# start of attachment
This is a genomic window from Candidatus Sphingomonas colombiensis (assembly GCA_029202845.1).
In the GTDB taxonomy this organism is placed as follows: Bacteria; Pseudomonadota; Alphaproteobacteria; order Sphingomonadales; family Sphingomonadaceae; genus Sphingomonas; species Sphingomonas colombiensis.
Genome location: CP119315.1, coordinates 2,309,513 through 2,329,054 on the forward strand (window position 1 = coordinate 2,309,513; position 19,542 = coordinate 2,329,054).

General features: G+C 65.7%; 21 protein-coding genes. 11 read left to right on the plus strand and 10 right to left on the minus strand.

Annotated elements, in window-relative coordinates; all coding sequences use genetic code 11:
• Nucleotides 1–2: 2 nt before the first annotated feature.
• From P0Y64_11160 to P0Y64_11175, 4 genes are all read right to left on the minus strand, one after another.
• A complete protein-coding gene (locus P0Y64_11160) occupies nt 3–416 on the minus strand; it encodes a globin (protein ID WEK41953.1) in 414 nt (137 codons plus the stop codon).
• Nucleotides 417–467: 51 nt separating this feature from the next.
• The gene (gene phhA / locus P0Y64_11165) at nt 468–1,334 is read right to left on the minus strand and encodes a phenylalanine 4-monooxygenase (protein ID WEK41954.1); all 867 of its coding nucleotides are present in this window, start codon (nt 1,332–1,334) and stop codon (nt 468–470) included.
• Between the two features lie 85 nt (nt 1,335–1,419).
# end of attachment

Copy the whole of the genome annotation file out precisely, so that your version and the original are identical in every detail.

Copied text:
This is a genomic window from Candidatus Sphingomonas colombiensis (assembly GCA_029202845.1).
In the GTDB taxonomy this organism is placed as follows: Bacteria; Pseudomonadota; Alphaproteobacteria; order Sphingomonadales; family Sphingomonadaceae; genus Sphingomonas; species Sphingomonas colombiensis.
Genome location: CP119315.1, coordinates 2,309,513 through 2,329,054 on the forward strand (window position 1 = coordinate 2,309,513; position 19,542 = coordinate 2,329,054).

General features: G+C 65.7%; 21 protein-coding genes. 11 read left to right on the plus strand and 10 right to left on the minus strand.

Annotated elements, in window-relative coordinates; all coding sequences use genetic code 11:
• Nucleotides 1–2: 2 nt before the first annotated feature.
• From P0Y64_11160 to P0Y64_11175, 4 genes are all read right to left on the minus strand, one after another.
• A complete protein-coding gene (locus P0Y64_11160) occupies nt 3–416 on the minus strand; it encodes a globin (protein ID WEK41953.1) in 414 nt (137 codons plus the stop codon).
• Nucleotides 417–467: 51 nt separating this feature from the next.
• The gene (gene phhA / locus P0Y64_11165) at nt 468–1,334 is read right to left on the minus strand and encodes a phenylalanine 4-monooxygenase (protein ID WEK41954.1); all 867 of its coding nucleotides are present in this window, start codon (nt 1,332–1,334) and stop codon (nt 468–470) included.
• Between the two features lie 85 nt (nt 1,335–1,419).